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Uber driver in India found guilty of rape

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A former driver for the ride-sharing service Uber was convicted by a Delhi court on Tuesday of raping a female passenger last year.

The former driver, Shiv Kumar Yadav, was also convicted of kidnapping, in addition to rape while endangering the life of a woman, for an assault in New Delhi in December on a 26-year-old passenger who said she had fallen asleep in his vehicle and woken up in a secluded location with Mr. Yadav beside her in the back seat. A sentencing hearing is expected on Friday, and Mr. Yadav faces a maximum sentence of life in prison.

“Obviously we will be asking for that,” the public prosecutor in the case, Atul Srivastava, told the Indian news channel NDTV.

The “Uber rape case,” as it became known in Delhi, elicited widespread concern over the dangers of ride-hailing services in a country like India, where there have been a number of prominent rape cases in recent years, and in cities like New Delhi, where women have difficulty finding safe transport after dark.

The government banned Uber in the Delhi region after the case came to light, but Uber and other ride-hailing services resumed operating in what the company has called “regulatory ambiguity.”

The criminal case against Mr. Yadav was delayed in March when the Delhi high court granted Mr. Yadav’s appeal calling for 13 witnesses, including the victim, to be re-examined. But the Supreme Court immediately stayed that order, then struck it down in September, the Press Trust of India reported.

The victim withdrew a lawsuit against Uber in California in September.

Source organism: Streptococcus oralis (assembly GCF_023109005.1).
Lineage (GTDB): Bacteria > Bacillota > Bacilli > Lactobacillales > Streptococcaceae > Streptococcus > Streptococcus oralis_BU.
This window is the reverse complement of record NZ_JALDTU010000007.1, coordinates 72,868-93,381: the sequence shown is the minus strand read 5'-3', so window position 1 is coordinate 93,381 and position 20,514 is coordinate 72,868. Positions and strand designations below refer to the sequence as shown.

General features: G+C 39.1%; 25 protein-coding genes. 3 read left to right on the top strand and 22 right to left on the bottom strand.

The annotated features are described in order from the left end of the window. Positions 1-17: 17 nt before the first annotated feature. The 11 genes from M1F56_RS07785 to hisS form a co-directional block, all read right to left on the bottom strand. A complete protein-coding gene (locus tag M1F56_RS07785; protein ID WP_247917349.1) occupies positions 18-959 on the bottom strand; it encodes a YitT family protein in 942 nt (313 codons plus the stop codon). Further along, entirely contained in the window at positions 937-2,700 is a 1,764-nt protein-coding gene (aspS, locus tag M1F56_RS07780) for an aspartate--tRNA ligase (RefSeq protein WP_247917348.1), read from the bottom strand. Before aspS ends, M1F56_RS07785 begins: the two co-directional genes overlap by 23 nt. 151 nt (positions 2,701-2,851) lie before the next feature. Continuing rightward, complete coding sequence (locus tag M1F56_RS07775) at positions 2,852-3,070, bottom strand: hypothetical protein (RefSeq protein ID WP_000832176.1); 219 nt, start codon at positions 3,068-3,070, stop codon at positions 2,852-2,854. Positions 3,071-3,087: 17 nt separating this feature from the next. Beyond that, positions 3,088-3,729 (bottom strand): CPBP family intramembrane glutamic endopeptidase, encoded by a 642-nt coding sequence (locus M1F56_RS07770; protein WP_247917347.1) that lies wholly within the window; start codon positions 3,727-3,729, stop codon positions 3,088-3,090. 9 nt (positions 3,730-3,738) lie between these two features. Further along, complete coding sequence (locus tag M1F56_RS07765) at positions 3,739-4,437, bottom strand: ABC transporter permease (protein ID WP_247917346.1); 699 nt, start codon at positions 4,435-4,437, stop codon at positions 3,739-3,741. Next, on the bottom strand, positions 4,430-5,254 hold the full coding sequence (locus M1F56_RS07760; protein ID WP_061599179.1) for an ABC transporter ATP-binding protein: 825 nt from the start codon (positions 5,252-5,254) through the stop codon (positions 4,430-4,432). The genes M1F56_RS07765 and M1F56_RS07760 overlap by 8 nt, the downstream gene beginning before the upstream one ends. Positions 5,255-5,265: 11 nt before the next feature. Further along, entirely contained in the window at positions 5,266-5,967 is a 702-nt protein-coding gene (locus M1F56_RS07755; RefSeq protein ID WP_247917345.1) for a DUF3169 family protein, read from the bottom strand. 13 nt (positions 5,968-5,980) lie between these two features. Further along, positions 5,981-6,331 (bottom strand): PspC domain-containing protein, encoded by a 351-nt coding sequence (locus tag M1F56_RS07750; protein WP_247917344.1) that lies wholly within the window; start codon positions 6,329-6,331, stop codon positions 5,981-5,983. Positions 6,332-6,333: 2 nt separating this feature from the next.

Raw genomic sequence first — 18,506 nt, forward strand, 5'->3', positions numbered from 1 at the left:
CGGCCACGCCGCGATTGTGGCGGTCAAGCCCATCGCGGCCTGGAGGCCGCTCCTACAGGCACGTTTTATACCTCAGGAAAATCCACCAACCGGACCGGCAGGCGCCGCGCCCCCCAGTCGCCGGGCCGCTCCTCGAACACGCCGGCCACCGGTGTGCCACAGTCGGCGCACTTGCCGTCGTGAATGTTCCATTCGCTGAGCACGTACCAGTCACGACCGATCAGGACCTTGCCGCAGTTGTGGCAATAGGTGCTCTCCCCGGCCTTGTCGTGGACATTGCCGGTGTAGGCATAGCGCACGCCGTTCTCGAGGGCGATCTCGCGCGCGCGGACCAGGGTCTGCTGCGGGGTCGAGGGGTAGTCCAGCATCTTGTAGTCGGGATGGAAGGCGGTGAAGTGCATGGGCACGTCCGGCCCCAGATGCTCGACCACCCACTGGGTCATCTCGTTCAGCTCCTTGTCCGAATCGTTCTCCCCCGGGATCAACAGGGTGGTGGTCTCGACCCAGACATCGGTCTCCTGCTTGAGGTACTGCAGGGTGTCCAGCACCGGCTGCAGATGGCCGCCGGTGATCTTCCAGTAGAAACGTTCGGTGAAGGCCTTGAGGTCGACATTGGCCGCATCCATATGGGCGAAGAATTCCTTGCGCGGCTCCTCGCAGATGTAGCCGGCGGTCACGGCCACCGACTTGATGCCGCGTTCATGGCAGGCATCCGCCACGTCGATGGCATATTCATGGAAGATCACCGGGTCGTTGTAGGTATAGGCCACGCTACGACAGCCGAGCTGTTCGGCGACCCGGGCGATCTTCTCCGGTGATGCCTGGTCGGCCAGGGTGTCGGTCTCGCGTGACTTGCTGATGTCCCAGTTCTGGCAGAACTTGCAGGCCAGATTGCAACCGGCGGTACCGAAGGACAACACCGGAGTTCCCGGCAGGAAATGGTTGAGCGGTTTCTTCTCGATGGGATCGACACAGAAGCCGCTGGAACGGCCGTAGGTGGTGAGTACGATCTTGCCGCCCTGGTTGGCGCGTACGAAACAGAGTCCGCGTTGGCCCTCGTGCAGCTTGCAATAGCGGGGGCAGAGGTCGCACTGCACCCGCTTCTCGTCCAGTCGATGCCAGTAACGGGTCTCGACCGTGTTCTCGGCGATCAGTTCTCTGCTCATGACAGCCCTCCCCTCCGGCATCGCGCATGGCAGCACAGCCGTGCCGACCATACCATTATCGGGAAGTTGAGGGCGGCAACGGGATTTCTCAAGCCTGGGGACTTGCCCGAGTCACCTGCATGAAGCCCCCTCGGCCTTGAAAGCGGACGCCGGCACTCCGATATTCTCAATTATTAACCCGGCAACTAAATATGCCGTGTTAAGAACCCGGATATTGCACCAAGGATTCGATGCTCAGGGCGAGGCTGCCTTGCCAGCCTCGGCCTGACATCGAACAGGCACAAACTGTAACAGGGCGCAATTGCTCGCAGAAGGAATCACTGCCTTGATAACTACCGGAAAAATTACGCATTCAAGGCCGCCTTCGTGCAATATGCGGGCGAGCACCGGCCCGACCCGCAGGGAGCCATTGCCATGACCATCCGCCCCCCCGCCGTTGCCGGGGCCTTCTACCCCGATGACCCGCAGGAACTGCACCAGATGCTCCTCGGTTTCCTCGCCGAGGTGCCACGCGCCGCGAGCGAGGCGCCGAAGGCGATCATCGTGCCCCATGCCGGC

When the episode in December occurred, Mr. Yadav was free on bail in connection with at least three other serious criminal cases, including one of rape, in the state of Uttar Pradesh, and his employment by Uber drew sharp public criticism of the company, which was accused of not doing enough to ensure the safety of its passengers. The Delhi police are investigating whether Uber was criminally negligent in the December case, a senior police official, Brijendra Kumar Yadav, said on Tuesday.

In January, Uber announced that it would institute background checks in India. In a statement on Tuesday, the president of Uber India, Amit Jain, hailed the verdict against Mr. Yadav.

“Sexual assault is a terrible crime, and we’re pleased he has now been brought to justice,” Mr. Jain said in the statement, drawing attention to Uber’s enhanced background checks and new technology as “a result of the lessons we learned from this awful case.”

Mr. Yadav’s trial began and concluded in less than a year, a relatively quick period for a rape case in India, which can languish in criminal and legal proceedings for years. More than 85 percent of rape cases in India were pending trial at the end of 2014, according to the National Crime Records Bureau of India, and rape cases had a conviction rate of less than one-third. NY Times

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